BySierra Marie Wallace, writer at Creators.co

"A king has his reign, and then he dies. It's inevitable. That is the natural order of things."

In the 2012 Ridley Scott Film Prometheus, this quotation on kings is delivered in the midst of a slow, uncomfortable scene during the confusion of Prometheus's transition from climax to falling action. While the line seems throwaway or faux philosophical, it grabbed my attention, and not just because of Charlize Theron's natural and disturbingly sexual delivery.

The statement itself refers to her dying father, but, in many ways, it very subtly ties together the themes of the film in just a few words. The purpose of the mission is to find the origin of life on Earth, and to meet those who sparked the wildfire of human life on Earth.

These beings, the engineers, who Elizabeth Shaw (Noomi Rapace) and Peter Weyland (Guy Pearce) were desperate to find, had created life; they were gods through the eyes of both science and spirituality. But they were revealed to be no gods, and thus always to tyrants, they fell due to their own overambition.

From the outside, the quotation works very well in discussing how Alien and Aliens were fantastic movies, but Alien 3 and Alien: Resurrection kicked off the downward descent in quality and audience happiness. Prometheus had a tall order to fill, and maybe it didn't in the ways of canon continuity and the prequel it sold itself as, but it was a quality movie that did a fantastic job avoiding what made the past two films tank.

I've rewatched Prometheus several times as more information comes out about the sequel, Ridley Scott's Alien: Paradise Lost. The only way, as a huge Alien fan, I've been able to enjoy Prometheus is by detaching it from the Alien films. It is a mediocre prequel, but it is a very good standalone science fiction film. However, the more thought I put into Prometheus and the sequel, I began to realize how blind I had been to the fact that Prometheus may be a dreadful prequel, but is an amazing addition to the Alien Franchise as a whole.

Paradise Lost might just be able to go past solely being a good installation in the franchise and delve into the prequel concept in a way Prometheus didn't deliver. The video game Alien: Isolation was the first critically acclaimed game tie-in to the franchise... ever, and along with rumors and promises of Alien 5, I think that Prometheus might have been the spark that set off a future for the Alien franchise that I view quite optimistically.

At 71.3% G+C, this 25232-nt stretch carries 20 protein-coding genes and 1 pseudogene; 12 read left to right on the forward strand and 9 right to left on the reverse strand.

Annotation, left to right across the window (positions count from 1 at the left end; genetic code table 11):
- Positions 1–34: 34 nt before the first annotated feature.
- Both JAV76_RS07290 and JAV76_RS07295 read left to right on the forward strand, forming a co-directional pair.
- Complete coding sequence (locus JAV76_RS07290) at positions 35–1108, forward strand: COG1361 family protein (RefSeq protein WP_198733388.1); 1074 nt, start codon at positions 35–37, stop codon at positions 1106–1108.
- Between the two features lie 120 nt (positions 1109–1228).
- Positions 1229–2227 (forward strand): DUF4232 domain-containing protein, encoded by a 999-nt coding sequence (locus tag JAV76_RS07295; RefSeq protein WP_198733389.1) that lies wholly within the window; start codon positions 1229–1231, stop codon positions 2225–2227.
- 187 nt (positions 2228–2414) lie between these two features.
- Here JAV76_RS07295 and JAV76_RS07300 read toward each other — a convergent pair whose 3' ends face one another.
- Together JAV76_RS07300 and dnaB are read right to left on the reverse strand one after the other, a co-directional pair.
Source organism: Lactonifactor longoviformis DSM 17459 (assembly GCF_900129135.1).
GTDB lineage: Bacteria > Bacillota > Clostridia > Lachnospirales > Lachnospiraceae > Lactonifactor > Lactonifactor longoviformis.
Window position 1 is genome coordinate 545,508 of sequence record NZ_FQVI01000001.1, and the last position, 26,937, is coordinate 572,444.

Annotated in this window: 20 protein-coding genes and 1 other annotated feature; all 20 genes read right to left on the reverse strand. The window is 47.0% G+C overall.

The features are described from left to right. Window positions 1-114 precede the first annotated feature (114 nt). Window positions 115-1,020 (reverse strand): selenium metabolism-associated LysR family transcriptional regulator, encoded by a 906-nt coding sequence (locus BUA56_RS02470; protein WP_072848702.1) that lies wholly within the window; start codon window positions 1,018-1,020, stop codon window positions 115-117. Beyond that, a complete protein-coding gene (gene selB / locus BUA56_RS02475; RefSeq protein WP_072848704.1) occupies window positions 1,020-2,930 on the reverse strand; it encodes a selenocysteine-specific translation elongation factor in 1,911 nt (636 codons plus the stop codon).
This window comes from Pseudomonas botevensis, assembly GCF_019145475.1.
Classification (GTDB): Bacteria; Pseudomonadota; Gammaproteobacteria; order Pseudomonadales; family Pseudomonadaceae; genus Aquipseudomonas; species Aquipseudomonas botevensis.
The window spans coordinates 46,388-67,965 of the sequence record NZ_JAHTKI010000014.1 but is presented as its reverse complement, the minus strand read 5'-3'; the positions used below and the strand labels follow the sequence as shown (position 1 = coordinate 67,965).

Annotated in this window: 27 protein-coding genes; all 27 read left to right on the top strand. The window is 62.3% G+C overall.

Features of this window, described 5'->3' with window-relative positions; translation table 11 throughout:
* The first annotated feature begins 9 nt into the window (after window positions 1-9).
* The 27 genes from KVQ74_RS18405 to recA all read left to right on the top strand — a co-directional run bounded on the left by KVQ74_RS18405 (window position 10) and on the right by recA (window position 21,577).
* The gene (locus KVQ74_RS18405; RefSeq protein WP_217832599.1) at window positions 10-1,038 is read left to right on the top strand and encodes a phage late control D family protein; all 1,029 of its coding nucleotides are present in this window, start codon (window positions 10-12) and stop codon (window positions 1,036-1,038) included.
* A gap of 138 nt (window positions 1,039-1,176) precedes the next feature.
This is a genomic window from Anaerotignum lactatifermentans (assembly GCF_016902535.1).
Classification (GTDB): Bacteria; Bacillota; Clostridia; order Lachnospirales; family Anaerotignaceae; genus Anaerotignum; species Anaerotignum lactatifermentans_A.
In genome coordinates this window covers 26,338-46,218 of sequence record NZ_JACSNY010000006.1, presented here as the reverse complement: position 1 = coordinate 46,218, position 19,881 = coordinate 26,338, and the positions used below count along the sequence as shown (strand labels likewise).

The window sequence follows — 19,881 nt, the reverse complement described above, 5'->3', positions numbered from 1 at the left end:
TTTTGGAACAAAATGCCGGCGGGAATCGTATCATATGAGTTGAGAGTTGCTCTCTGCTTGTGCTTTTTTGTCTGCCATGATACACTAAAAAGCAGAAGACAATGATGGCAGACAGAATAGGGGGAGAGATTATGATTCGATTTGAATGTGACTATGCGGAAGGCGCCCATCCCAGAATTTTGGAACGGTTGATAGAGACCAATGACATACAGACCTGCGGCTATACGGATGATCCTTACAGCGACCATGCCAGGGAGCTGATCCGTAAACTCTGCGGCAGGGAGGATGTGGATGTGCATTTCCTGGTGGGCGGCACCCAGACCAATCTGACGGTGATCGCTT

The one concept that needs to be discussed before moving on into just how Prometheus 2 can get it right and continue the Alien Franchise: Resurrection is why Prometheus toes an uncomfortable line between a bad prequel, a secretly good prequel and a fantastic standalone movie.

Reasons It's a Bad Prequel:

1. Its main failing as a prequel is related to a consistent crutch of Hollywood assuming that there will always be a sequel. If Prometheus was made with the thought in mind that it all had to be in this movie, and all had to be digestible, the sparse and subtle clues overshadowed by ham-fisted philosophy and an overcomplicated and underexplained black goo backstory would have likely become more clear. When a prequel is presumed to be a trilogy, it means the first part is very likely going to come up short.

2. The audience demands a Ripley! Dr. Elizabeth Shaw is great character and a very different character from Ellen Ripley (Sigourney Weaver). However, it feels like any attempt to develop Shaw as a unique character gets crushed by the attempts to transform her into Ellen Ripley. The cesarean was a fantastic and tense scene, and I was cringing repeatedly when Shaw was running after that, but it did feel forced on a number of levels. The truth is, everyone loves Ellen Ripley, and it wouldn't be an Alien movie without her. But trying to replicate Ellen Ripley just emphasizes the lack of her, instead of introducing an interesting new character. Unlike clones, Shaw can share traits with Ripley that give her the same type of sympathy while remaining herself, but the imbalance between making her "Ripley Redux" and giving her freedom to be another strong protagonist made a mess.

BAMF
BAMF
BAMF: No Relation
BAMF: No Relation